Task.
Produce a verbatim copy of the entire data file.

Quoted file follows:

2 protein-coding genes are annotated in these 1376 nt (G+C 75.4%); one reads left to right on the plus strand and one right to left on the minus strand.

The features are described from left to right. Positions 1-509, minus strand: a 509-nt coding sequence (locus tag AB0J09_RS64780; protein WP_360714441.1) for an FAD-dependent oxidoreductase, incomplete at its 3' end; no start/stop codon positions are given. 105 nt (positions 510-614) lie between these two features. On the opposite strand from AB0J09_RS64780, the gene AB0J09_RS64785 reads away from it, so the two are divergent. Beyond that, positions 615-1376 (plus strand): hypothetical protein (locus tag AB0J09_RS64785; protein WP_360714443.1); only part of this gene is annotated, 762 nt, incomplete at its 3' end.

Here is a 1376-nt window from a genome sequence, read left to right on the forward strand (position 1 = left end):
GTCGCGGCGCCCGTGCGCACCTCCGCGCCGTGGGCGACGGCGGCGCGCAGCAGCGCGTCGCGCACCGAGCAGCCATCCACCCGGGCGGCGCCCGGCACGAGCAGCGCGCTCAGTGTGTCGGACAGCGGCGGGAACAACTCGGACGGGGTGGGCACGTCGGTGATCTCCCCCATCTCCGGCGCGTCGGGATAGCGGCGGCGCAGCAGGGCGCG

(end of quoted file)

2 protein-coding genes are annotated in these 1376 nt (G+C 75.4%); one reads left to right on the plus strand and one right to left on the minus strand.

The features are described from left to right. Positions 1-509, minus strand: a 509-nt coding sequence (locus tag AB0J09_RS64780; protein WP_360714441.1) for an FAD-dependent oxidoreductase, incomplete at its 3' end; no start/stop codon positions are given. 105 nt (positions 510-614) lie between these two features. On the opposite strand from AB0J09_RS64780, the gene AB0J09_RS64785 reads away from it, so the two are divergent. Beyond that, positions 615-1376 (plus strand): hypothetical protein (locus tag AB0J09_RS64785; protein WP_360714443.1); only part of this gene is annotated, 762 nt, incomplete at its 3' end.

Here is a 1376-nt window from a genome sequence, read left to right on the forward strand (position 1 = left end):
GTCGCGGCGCCCGTGCGCACCTCCGCGCCGTGGGCGACGGCGGCGCGCAGCAGCGCGTCGCGCACCGAGCAGCCATCCACCCGGGCGGCGCCCGGCACGAGCAGCGCGCTCAGTGTGTCGGACAGCGGCGGGAACAACTCGGACGGGGTGGGCACGTCGGTGATCTCCCCCATCTCCGGCGCGTCGGGATAGCGGCGGCGCAGCAGGGCGCG